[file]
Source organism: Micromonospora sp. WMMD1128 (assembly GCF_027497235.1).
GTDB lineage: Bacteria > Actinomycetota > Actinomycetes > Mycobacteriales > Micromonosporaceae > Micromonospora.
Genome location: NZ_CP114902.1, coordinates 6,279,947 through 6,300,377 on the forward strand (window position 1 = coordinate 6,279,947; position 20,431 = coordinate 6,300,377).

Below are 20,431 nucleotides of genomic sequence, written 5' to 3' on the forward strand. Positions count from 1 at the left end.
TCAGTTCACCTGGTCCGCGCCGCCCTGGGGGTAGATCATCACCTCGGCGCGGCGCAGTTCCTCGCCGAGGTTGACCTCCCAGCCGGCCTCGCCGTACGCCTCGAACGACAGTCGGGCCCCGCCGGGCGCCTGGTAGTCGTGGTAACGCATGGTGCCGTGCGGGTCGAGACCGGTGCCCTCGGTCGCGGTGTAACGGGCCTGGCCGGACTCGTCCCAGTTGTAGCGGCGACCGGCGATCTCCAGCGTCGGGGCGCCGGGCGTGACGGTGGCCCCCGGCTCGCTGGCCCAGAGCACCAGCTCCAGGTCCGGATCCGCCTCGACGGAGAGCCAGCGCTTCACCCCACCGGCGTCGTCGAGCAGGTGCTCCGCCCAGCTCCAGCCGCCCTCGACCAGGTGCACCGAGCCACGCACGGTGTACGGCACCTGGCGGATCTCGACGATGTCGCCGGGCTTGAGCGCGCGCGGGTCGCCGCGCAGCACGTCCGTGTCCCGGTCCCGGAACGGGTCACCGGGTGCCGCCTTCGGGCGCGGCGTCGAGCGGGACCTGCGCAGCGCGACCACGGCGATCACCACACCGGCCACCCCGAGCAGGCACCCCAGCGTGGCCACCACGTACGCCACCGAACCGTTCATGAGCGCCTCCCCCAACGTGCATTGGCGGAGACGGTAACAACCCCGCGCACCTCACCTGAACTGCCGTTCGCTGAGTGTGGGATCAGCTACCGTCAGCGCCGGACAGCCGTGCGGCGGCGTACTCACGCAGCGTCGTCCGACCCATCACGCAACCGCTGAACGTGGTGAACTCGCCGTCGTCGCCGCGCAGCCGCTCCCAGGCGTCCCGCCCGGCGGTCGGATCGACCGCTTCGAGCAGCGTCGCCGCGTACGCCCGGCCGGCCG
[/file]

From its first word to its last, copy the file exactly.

Source organism: Micromonospora sp. WMMD1128 (assembly GCF_027497235.1).
GTDB lineage: Bacteria > Actinomycetota > Actinomycetes > Mycobacteriales > Micromonosporaceae > Micromonospora.
Genome location: NZ_CP114902.1, coordinates 6,279,947 through 6,300,377 on the forward strand (window position 1 = coordinate 6,279,947; position 20,431 = coordinate 6,300,377).

Below are 20,431 nucleotides of genomic sequence, written 5' to 3' on the forward strand. Positions count from 1 at the left end.
TCAGTTCACCTGGTCCGCGCCGCCCTGGGGGTAGATCATCACCTCGGCGCGGCGCAGTTCCTCGCCGAGGTTGACCTCCCAGCCGGCCTCGCCGTACGCCTCGAACGACAGTCGGGCCCCGCCGGGCGCCTGGTAGTCGTGGTAACGCATGGTGCCGTGCGGGTCGAGACCGGTGCCCTCGGTCGCGGTGTAACGGGCCTGGCCGGACTCGTCCCAGTTGTAGCGGCGACCGGCGATCTCCAGCGTCGGGGCGCCGGGCGTGACGGTGGCCCCCGGCTCGCTGGCCCAGAGCACCAGCTCCAGGTCCGGATCCGCCTCGACGGAGAGCCAGCGCTTCACCCCACCGGCGTCGTCGAGCAGGTGCTCCGCCCAGCTCCAGCCGCCCTCGACCAGGTGCACCGAGCCACGCACGGTGTACGGCACCTGGCGGATCTCGACGATGTCGCCGGGCTTGAGCGCGCGCGGGTCGCCGCGCAGCACGTCCGTGTCCCGGTCCCGGAACGGGTCACCGGGTGCCGCCTTCGGGCGCGGCGTCGAGCGGGACCTGCGCAGCGCGACCACGGCGATCACCACACCGGCCACCCCGAGCAGGCACCCCAGCGTGGCCACCACGTACGCCACCGAACCGTTCATGAGCGCCTCCCCCAACGTGCATTGGCGGAGACGGTAACAACCCCGCGCACCTCACCTGAACTGCCGTTCGCTGAGTGTGGGATCAGCTACCGTCAGCGCCGGACAGCCGTGCGGCGGCGTACTCACGCAGCGTCGTCCGACCCATCACGCAACCGCTGAACGTGGTGAACTCGCCGTCGTCGCCGCGCAGCCGCTCCCAGGCGTCCCGCCCGGCGGTCGGATCGACCGCTTCGAGCAGCGTCGCCGCGTACGCCCGGCCGGCCG